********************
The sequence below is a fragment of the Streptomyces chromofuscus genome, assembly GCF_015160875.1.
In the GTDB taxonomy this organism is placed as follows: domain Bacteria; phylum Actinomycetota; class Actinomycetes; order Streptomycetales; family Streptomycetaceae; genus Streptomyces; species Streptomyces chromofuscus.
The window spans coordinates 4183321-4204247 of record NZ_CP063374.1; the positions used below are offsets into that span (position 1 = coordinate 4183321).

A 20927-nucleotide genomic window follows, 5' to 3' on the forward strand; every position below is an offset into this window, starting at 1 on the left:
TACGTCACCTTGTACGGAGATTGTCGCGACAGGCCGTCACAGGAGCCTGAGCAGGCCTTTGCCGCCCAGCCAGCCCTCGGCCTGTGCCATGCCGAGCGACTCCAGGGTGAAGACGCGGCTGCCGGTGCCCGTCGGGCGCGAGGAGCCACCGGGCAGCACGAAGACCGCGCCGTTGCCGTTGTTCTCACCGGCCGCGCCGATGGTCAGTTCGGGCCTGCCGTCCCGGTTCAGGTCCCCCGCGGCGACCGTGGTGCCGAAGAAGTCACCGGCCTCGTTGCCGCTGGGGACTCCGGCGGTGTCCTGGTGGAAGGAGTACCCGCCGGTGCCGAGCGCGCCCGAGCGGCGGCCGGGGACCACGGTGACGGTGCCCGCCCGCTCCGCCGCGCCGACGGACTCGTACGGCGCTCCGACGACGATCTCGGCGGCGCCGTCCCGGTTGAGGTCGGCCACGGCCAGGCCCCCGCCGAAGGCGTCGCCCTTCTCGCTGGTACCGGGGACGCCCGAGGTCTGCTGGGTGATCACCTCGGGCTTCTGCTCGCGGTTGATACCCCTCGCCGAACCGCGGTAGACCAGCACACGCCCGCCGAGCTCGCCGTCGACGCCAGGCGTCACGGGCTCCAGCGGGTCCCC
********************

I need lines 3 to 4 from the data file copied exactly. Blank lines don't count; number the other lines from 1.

The window spans coordinates 4183321-4204247 of record NZ_CP063374.1; the positions used below are offsets into that span (position 1 = coordinate 4183321).

A 20927-nucleotide genomic window follows, 5' to 3' on the forward strand; every position below is an offset into this window, starting at 1 on the left: